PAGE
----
2000 Cannes Film Festival

2000 Cannes Film Festival Winners

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Winners of the five main prizes at the 2000 Cannes Film Festival were as follows:

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Palm d’Or – Dancer in the Dark directed by Lars von Trier

Best Director – Edward YangYiyi

Best Actor – Tony Leung Chi Wai – Fa Yeung na Win

Best Actress – Bjork – Dancer in the Dark

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Best Screenplay – James Flamberg and John C. Richards – Nurse Betty

Source: http://en.wikipedia.org/wiki/2000_Cannes_Film_Festival

Fear in a Forest of Despair

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Fear in a forest of imaginary angst and abysmal despair….

So the controversial Danish director Lars Von Trier premiered his new film Anti-Christ at the Cannes film festival in May 2009, where it was alternately jeered and praised. I was fortunate enough to catch a late screening of the film at the Durban International Film Festival http://www.durbanfilmfest.co.za/ in July, knowing that Anti-Christ due to its explicit content and supreme visual style would not make the Cinema Nouveau circuit by any stretch of the imagination and surely I was not disappointed in any expectations of controversy.

No love lost in this demonic garden...

No love lost in this demonic garden…

Anti-Christ featuring a powerful performance by Charlotte Gainsbourg who received a best actress at Cannes and an equally disturbing performance by Willem Dafoe as a couple in Washington state who due to the tragic death of their child suffer a breakdown of psychological emotional and physical proportions second to none. The film, like Dogville is stylised and divided into chapters and while initially you wonder what the fuss is about, you soon find yourself watching explicit porno-graphic images coupled with some more violent and deeply disturbing sequences of self-mutilation as the protagonists marriage unravels to a point of utter destruction towards the final act. The disturbing scenes set in a forest lodge where all the couples fears and angers can be played out to the edge of insanity is part horror film reminiscent of The Blair Witch Project and part The War of the Roses without the trappings of material possessions. Dafoe, as  psychologist and father questions his wife after her initial mental breakdown and says “What is your greatest fear?”

Her answer is “Being alone in the Forest”.

Facing those fears lead the couple on a downward psychological and often disturbing journey into the depths of their own depravity and soon any defiance of social conventions are evident and fulfilled where in this destruction only nature takes precedence. Is this the proverbial tale of Adam and Eve fighting in an imaginary Garden of Eden? No, its more like after they have been corrupted and expelled into the wilderness of their own disintegration, violence and abysmal despair.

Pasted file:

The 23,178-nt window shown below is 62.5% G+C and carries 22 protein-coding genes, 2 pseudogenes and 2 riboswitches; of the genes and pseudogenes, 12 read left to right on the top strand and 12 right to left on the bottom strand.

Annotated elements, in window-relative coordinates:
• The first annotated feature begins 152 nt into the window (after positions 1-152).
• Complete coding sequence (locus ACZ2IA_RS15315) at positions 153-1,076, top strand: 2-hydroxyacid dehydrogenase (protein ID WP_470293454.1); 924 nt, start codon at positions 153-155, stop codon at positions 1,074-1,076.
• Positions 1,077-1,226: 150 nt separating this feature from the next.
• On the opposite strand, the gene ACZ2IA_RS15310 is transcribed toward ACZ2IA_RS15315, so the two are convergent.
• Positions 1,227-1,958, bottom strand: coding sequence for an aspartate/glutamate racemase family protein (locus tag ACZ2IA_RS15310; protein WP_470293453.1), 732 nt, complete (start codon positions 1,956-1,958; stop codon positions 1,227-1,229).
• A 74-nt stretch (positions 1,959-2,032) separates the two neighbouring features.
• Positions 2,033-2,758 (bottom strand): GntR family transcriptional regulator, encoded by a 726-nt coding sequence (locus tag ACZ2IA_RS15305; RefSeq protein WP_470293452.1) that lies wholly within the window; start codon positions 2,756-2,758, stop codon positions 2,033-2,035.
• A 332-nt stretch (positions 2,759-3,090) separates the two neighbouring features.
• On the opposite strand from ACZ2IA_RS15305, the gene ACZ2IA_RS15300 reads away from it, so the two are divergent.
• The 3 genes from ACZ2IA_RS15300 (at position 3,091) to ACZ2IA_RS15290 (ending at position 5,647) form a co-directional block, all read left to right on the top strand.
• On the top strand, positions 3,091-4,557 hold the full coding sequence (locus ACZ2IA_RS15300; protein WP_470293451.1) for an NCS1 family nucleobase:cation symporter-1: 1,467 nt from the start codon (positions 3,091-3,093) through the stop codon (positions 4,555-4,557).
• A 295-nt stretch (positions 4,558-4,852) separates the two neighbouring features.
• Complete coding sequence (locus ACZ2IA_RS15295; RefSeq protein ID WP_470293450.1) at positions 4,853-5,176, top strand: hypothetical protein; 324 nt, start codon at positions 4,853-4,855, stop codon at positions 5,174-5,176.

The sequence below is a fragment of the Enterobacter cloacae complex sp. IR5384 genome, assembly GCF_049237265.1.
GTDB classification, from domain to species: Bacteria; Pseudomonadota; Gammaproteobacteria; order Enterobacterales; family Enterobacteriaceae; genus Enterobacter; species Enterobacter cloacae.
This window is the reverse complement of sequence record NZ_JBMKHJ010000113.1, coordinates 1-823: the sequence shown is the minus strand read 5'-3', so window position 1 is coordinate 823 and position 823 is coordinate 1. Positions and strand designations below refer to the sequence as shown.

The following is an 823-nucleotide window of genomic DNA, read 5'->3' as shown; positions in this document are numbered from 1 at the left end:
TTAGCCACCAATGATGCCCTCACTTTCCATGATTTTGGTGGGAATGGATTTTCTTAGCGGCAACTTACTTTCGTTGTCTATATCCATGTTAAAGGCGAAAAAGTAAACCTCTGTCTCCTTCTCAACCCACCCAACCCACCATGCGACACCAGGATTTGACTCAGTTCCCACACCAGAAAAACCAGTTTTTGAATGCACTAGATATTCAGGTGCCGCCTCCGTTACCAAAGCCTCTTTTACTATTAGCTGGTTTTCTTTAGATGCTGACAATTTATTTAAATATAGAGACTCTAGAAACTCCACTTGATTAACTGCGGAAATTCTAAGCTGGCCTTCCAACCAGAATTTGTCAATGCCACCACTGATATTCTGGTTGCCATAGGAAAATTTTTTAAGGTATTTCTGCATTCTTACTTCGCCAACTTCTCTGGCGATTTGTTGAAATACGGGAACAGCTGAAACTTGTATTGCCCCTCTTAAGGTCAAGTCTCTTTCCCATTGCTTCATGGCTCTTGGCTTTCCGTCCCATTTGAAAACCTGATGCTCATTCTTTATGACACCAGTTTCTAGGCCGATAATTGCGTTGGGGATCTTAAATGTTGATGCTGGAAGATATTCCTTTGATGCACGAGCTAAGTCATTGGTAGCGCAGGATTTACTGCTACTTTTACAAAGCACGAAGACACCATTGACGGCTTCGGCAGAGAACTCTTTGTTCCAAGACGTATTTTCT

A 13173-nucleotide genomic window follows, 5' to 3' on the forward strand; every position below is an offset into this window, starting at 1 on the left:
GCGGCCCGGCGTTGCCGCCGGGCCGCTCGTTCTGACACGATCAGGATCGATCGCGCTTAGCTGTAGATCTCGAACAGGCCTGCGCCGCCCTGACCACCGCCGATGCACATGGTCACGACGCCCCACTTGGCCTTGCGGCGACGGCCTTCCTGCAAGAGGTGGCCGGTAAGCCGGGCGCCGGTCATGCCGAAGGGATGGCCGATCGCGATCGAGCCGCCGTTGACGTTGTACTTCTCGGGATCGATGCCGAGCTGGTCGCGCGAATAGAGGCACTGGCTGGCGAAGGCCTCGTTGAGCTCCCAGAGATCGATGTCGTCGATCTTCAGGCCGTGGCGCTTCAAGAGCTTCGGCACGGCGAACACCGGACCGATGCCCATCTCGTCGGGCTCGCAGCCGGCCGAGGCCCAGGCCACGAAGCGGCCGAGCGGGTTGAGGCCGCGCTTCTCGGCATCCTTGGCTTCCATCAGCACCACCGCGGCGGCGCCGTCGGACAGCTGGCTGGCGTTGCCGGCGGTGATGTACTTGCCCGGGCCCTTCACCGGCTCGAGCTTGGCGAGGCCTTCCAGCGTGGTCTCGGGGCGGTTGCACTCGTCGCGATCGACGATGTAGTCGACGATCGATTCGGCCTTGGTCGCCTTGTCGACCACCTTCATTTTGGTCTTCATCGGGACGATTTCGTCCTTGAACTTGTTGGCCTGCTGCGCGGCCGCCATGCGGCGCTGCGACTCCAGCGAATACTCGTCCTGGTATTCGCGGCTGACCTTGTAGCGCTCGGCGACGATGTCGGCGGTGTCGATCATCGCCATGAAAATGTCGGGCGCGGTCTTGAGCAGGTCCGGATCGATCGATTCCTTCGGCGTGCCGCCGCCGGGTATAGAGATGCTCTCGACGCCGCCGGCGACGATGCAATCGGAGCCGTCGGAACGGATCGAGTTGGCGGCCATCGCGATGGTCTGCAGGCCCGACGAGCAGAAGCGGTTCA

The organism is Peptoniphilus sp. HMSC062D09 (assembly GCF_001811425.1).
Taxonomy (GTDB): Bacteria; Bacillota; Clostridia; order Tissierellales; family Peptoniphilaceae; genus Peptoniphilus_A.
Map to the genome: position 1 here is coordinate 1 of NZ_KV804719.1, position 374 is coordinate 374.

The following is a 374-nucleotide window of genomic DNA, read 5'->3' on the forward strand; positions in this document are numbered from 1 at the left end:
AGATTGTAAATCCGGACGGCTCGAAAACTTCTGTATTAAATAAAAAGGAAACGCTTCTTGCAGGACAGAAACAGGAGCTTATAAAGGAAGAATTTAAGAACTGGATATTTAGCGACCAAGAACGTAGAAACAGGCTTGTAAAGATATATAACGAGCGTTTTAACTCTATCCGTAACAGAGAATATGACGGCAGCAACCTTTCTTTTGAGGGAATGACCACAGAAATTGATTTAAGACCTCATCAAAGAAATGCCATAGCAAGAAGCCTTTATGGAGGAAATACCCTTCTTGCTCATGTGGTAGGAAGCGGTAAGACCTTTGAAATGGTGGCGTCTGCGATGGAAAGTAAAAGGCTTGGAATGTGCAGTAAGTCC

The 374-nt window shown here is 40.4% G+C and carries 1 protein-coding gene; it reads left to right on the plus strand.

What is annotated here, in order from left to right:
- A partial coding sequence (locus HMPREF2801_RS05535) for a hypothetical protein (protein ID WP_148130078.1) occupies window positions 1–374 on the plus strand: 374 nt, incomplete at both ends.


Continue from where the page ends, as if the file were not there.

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Anti-Christ is not for the faint-hearted and will definitely cause debate, sometimes derision and certain denouncement. Lars von Trier known for his unusual eccentricities like a fear of flying and being raised by a family of nudists is show to demonstrate all these idiosyncrasies in his uncompromising and thought-provoking style.

If you enjoyed Dogville or Breaking the Waves, you might be curious to watch Anti-Christ, but warnings abound as to its explicit content and offensive treatment of the destruction of a marriage. As for his notoriety that is secure, von Trier as director will continually attract art-house cinema-goers and actors who wish to work with an auteur that will expectantly push the boundaries of their craft in a Brechtian and creative way.

The fact that von Trier has attracted big stars to his films like Nicole Kidman, Lauren Bacall, Emily Watson and Willem Dafoe is testament to his allure as a stylish and innovatively unconventional director, a Danish version of David Lynch with far more intensity and stark realism…. after all both Lynch and von Trier managed to garner huge attention at festivals around the world and their movies whether it be Blue Velvet or Anti-Christ will be classics of the controversial kind. As for Willem Dafoe, that truly enigmatic actor, who attracted critical praise in Shadow of a Vampire, has now appeared in both a von Trier and a David Lynch film. Who can forget that trailer park, leather clad seduction sequence that Dafoe performed with sinister dedication to the naive Laura Dern in Wild at Heart?

Luscious Lula saved by the interminable Sailor

Luscious Lula saved by the interminable Sailor